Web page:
Mechanism of action
Nuclear receptors are multifunctional proteins that transduce signals of their cognate ligands. Nuclear receptors (NRs) may be classified into two broad classes according to their mechanism of action and subcellular distribution in the absence of ligand.
Small lipophilic substances such as natural hormones diffuse through the cell membrane and bind to nuclear receptors located in the cytosol (type I NR) or nucleus (type II NR) of the cell. Binding causes a conformational change in the receptor which, depending on the class of receptor, triggers a cascade of downstream events that direct the NRs to DNA transcription regulation sites which result in up or down-regulation of gene expression. In addition, two additional classes, type III which are a variant of type I, and type IV that bind DNA as monomers have also been identified.
Ligand binding to type I nuclear receptors in the cytosol results in the dissociation of heat shock proteins, homo-dimerization, translocation (i.e., active transport) from the cytoplasm into the cell nucleus, and binding to specific sequences of DNA known as hormone response elements (HREs). Type I nuclear receptors bind to HREs consisting of two half-sites separated by a variable length of DNA, and the second half-site has a sequence inverted from the first (inverted repeat). Type I nuclear receptors include members of subfamily 3, such as the androgen receptor, estrogen receptors, glucocorticoid receptor, and progesterone receptor.
It has been noted that some of the NR subfamily 2 nuclear receptors may bind to direct repeat instead of inverted repeat HREs. In addition, some nuclear receptors that bind either as monomers or dimers, with only a single DNA binding domain of the receptor attaching to a single half site HRE. These nuclear receptors are considered orphan receptors, as their endogenous ligands are still unknown.
Type II receptors, in contrast to type I, are retained in the nucleus regardless of the ligand binding status and in addition bind as hetero-dimers (usually with RXR) to DNA. In the absence of ligand, type II nuclear receptors are often complexed with corepressor proteins. Ligand binding to the nuclear receptor causes dissociation of corepressor and recruitment of coactivator proteins. Additional proteins including RNA polymerase are then recruited to the NR/DNA complex that transcribe DNA into messenger RNA.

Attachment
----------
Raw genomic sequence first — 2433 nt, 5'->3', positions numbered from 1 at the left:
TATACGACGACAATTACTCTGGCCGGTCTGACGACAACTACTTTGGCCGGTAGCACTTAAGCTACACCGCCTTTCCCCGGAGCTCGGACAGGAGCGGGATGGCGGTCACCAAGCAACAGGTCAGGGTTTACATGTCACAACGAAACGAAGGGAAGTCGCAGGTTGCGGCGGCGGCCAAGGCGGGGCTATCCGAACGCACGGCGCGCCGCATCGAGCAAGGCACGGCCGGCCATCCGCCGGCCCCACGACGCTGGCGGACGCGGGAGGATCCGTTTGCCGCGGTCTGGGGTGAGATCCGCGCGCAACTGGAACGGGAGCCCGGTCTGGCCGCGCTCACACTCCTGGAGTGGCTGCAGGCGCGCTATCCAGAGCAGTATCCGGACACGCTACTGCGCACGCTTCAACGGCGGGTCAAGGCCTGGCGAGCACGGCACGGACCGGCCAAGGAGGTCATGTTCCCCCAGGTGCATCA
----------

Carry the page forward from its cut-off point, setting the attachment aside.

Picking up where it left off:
Type III nuclear receptors (principally NR subfamily 2) are similar to type I receptors in that both classes bind to DNA as homodimers. However, type III nuclear receptors, in contrast to type I, bind to direct repeat instead of inverted repeat HREs.
Type IV nuclear receptors bind either as monomers or dimers, but only a single DNA binding domain of the receptor binds to a single half site HRE. Examples of type IV receptors are found in most of the NR subfamilies.
Nuclear receptors bound to hormone response elements recruit a significant number of other proteins (referred to as transcription coregulators) that facilitate or inhibit the transcription of the associated target gene into mRNA. The function of these coregulators are varied and include chromatin remodeling (making the target gene either more or less accessible to transcription) or a bridging function to stabilize the binding of other coregulatory proteins. Nuclear receptors may bind specifically to a number of coregulator proteins, and thereby influence cellular mechanisms of signal transduction both directly, as well as indirectly.
Binding of agonist ligands (see section below) to nuclear receptors induces a conformation of the receptor that preferentially binds coactivator proteins. These proteins often have an intrinsic histone acetyltransferase (HAT) activity, which weakens the association of histones to DNA, and therefore promotes gene transcription.
Binding of antagonist ligands to nuclear receptors in contrast induces a conformation of the receptor that preferentially binds corepressor proteins. These proteins, in turn, recruit histone deacetylases (HDACs), which strengthens the association of histones to DNA, and therefore represses gene transcription.
Agonism vs antagonism
Depending on the receptor involved, the chemical structure of the ligand and the tissue that is being affected, nuclear receptor ligands may display dramatically diverse effects ranging in a spectrum from agonism to antagonism to inverse agonism.
The activity of endogenous ligands (such as the hormones estradiol and testosterone) when bound to their cognate nuclear receptors is normally to upregulate gene expression. This stimulation of gene expression by the ligand is referred to as an agonist response. The agonistic effects of endogenous hormones can also be mimicked by certain synthetic ligands, for example, the glucocorticoid receptor anti-inflammatory drug dexamethasone. Agonist ligands work by inducing a conformation of the receptor which favors coactivator binding (see upper half of the figure to the right).